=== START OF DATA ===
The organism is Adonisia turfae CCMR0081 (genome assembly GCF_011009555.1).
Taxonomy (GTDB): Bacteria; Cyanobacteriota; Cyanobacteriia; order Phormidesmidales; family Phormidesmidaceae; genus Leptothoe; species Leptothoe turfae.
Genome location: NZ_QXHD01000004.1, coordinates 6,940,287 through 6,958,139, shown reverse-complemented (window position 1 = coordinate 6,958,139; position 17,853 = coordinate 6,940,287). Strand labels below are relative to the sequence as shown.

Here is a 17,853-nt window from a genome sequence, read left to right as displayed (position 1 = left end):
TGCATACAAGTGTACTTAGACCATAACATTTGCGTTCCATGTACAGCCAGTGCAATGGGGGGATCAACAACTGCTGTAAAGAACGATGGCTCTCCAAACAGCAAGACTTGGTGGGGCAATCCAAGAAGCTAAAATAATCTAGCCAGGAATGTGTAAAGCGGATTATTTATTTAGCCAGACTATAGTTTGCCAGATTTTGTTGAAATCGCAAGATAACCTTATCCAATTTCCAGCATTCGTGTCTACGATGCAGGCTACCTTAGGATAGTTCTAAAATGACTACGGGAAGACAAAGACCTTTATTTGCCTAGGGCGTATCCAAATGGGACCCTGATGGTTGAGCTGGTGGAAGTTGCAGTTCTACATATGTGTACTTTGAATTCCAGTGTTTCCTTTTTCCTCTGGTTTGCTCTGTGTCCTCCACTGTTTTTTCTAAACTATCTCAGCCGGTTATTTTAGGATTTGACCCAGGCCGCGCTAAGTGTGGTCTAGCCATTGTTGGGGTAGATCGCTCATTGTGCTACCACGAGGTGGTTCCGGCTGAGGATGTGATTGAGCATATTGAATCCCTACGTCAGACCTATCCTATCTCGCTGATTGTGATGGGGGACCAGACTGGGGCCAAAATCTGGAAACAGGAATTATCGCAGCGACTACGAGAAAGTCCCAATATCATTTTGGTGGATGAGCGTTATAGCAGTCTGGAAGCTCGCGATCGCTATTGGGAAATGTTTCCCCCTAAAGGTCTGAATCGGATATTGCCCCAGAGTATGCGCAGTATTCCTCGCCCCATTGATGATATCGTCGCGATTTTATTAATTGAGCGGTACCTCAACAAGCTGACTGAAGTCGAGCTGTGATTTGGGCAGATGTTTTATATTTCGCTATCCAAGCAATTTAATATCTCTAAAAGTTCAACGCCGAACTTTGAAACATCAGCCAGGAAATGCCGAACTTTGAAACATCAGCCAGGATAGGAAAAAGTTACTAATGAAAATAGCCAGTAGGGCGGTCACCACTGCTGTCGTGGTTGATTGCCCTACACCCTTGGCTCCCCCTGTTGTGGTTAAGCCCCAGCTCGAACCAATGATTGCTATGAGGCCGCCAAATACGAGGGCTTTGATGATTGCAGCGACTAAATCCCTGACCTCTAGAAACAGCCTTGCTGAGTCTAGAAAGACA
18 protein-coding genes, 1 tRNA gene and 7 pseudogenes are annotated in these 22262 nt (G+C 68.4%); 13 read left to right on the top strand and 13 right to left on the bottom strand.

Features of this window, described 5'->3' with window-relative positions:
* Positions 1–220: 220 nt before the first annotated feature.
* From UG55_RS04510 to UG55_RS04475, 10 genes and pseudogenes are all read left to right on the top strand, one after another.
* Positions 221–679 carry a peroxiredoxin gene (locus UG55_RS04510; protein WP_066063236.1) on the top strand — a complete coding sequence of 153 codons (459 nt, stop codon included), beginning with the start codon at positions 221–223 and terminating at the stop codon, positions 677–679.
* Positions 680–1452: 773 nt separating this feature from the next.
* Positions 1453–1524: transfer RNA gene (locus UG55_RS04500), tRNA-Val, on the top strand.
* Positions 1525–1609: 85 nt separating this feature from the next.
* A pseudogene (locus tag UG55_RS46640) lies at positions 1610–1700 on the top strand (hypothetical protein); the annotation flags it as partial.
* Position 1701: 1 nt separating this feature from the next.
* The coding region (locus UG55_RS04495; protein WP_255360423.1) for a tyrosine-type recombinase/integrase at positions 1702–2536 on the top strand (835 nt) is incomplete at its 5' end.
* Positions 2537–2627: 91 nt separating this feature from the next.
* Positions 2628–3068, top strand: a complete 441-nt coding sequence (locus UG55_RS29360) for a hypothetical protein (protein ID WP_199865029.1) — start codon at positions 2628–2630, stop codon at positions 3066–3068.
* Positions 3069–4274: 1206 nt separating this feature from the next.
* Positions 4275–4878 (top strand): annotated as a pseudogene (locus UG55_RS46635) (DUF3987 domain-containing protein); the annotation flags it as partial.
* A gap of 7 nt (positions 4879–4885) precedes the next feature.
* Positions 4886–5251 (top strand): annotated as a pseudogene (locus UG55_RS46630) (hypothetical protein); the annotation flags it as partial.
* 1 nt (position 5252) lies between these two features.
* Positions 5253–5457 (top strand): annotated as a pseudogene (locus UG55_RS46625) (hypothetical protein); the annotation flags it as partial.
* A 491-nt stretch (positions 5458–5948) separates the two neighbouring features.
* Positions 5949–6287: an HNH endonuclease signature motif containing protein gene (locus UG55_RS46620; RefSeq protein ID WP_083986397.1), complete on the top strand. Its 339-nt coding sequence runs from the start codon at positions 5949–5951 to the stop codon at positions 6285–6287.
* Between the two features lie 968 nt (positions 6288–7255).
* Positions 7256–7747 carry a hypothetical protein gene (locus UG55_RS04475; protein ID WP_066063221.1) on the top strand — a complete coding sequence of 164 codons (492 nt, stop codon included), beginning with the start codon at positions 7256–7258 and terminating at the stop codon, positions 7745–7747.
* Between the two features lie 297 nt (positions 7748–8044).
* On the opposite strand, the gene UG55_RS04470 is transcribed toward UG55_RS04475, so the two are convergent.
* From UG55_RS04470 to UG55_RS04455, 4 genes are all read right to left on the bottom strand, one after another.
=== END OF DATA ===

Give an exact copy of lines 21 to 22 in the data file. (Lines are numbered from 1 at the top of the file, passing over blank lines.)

* A gap of 7 nt (positions 4879–4885) precedes the next feature.
* Positions 4886–5251 (top strand): annotated as a pseudogene (locus UG55_RS46630) (hypothetical protein); the annotation flags it as partial.